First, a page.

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An adaptability limit to climate change due to heat stress
Despite the uncertainty in future climate-change impacts, it is often assumed that humans would be able to adapt to any possible warming. Here we argue that heat stress imposes a robust upper limit to such adaptation. Peak heat stress, quantified by the wet-bulb temperature TW, is surprisingly similar across diverse climates today. TW never exceeds 31 °C. Any exceedence of 35 °C for extended periods should induce hyperthermia in humans and other mammals, as dissipation of metabolic heat becomes impossible. While this never happens now, it would begin to occur with global-mean warming of about 7 °C, calling the habitability of some regions into question. With 11–12 °C warming, such regions would spread to encompass the majority of the human population as currently distributed. Eventual warmings of 12 °C are possible from fossil fuel burning. One implication is that recent estimates of the costs of unmitigated climate change are too low unless the range of possible warming can somehow be narrowed. Heat stress also may help explain trends in the mammalian fossil record.

Trajectories of the Earth System in the Anthropocene:
We explore the risk that self-reinforcing feedbacks could push the Earth System toward a planetary threshold that, if crossed, could prevent stabilization of the climate at intermediate temperature rises and cause continued warming on a “Hothouse Earth” pathway even as human emissions are reduced. Crossing the threshold would lead to a much higher global average temperature than any interglacial in the past 1.2 million years and to sea levels significantly higher than at any time in the Holocene. We examine the evidence that such a threshold might exist and where it might be.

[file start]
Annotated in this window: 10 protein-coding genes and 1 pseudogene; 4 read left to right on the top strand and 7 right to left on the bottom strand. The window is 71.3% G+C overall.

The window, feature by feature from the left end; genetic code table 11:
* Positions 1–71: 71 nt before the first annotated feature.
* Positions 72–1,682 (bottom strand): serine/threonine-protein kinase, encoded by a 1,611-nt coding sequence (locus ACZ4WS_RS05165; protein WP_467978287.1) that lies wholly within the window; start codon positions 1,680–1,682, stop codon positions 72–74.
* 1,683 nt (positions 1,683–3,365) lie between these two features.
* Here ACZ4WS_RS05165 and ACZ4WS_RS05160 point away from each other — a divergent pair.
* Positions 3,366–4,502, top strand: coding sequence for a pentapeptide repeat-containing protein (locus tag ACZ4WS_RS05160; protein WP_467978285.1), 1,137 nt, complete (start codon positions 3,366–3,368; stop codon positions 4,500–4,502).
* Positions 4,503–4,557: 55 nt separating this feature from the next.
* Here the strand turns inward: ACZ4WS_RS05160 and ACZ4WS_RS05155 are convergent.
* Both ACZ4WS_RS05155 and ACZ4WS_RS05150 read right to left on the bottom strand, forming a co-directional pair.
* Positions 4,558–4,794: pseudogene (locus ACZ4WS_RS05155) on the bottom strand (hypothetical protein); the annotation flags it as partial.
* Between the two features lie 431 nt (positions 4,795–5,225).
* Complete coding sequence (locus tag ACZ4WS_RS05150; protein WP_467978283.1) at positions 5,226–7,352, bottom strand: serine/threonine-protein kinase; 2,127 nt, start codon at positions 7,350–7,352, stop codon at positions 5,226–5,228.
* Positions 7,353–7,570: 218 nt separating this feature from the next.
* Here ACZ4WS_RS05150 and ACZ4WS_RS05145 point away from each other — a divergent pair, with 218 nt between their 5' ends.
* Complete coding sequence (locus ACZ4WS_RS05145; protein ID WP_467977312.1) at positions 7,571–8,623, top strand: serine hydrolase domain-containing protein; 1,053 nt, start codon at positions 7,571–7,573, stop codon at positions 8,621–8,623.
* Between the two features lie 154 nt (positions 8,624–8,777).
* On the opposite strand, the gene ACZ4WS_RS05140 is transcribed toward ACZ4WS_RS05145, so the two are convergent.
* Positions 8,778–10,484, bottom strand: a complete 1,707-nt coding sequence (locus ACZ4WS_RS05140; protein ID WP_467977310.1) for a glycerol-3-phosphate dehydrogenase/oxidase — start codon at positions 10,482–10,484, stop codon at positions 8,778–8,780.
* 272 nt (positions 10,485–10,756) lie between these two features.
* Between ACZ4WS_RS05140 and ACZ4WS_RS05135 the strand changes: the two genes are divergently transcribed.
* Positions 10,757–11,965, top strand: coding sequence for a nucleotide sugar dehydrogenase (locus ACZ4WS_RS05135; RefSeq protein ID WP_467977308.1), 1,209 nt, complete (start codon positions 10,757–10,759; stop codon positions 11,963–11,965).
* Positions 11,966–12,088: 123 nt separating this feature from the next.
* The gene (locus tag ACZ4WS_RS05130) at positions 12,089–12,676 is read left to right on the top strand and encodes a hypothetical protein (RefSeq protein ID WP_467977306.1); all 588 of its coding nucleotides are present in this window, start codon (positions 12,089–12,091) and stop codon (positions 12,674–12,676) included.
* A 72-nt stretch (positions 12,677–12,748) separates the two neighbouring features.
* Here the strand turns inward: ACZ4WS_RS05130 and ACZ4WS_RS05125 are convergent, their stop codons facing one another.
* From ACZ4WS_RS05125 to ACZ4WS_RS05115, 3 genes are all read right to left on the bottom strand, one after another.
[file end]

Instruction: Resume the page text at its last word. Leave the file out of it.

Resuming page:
study  org:nat  environment  climate-change  humanity  existence  risk  futurism  estimate  physics  thermo  prediction  temperature  nature  walls  civilization  flexibility  rigidity  embodied  multi  manifolds  plots  equilibrium  phase-transition  oscillation  comparison  complex-systems  earth 
august 2018 by nhaliday
Ultimate fate of the universe - Wikipedia
The fate of the universe is determined by its density. The preponderance of evidence to date, based on measurements of the rate of expansion and the mass density, favors a universe that will continue to expand indefinitely, resulting in the "Big Freeze" scenario below.[8] However, observations are not conclusive, and alternative models are still possible.[9]

Big Freeze or heat death
Main articles: Future of an expanding universe and Heat death of the universe
The Big Freeze is a scenario under which continued expansion results in a universe that asymptotically approaches absolute zero temperature.[10] This scenario, in combination with the Big Rip scenario, is currently gaining ground as the most important hypothesis.[11] It could, in the absence of dark energy, occur only under a flat or hyperbolic geometry. With a positive cosmological constant, it could also occur in a closed universe. In this scenario, stars are expected to form normally for 1012 to 1014 (1–100 trillion) years, but eventually the supply of gas needed for star formation will be exhausted. As existing stars run out of fuel and cease to shine, the universe will slowly and inexorably grow darker. Eventually black holes will dominate the universe, which themselves will disappear over time as they emit Hawking radiation.[12] Over infinite time, there would be a spontaneous entropy decrease by the Poincaré recurrence theorem, thermal fluctuations,[13][14] and the fluctuation theorem.[15][16]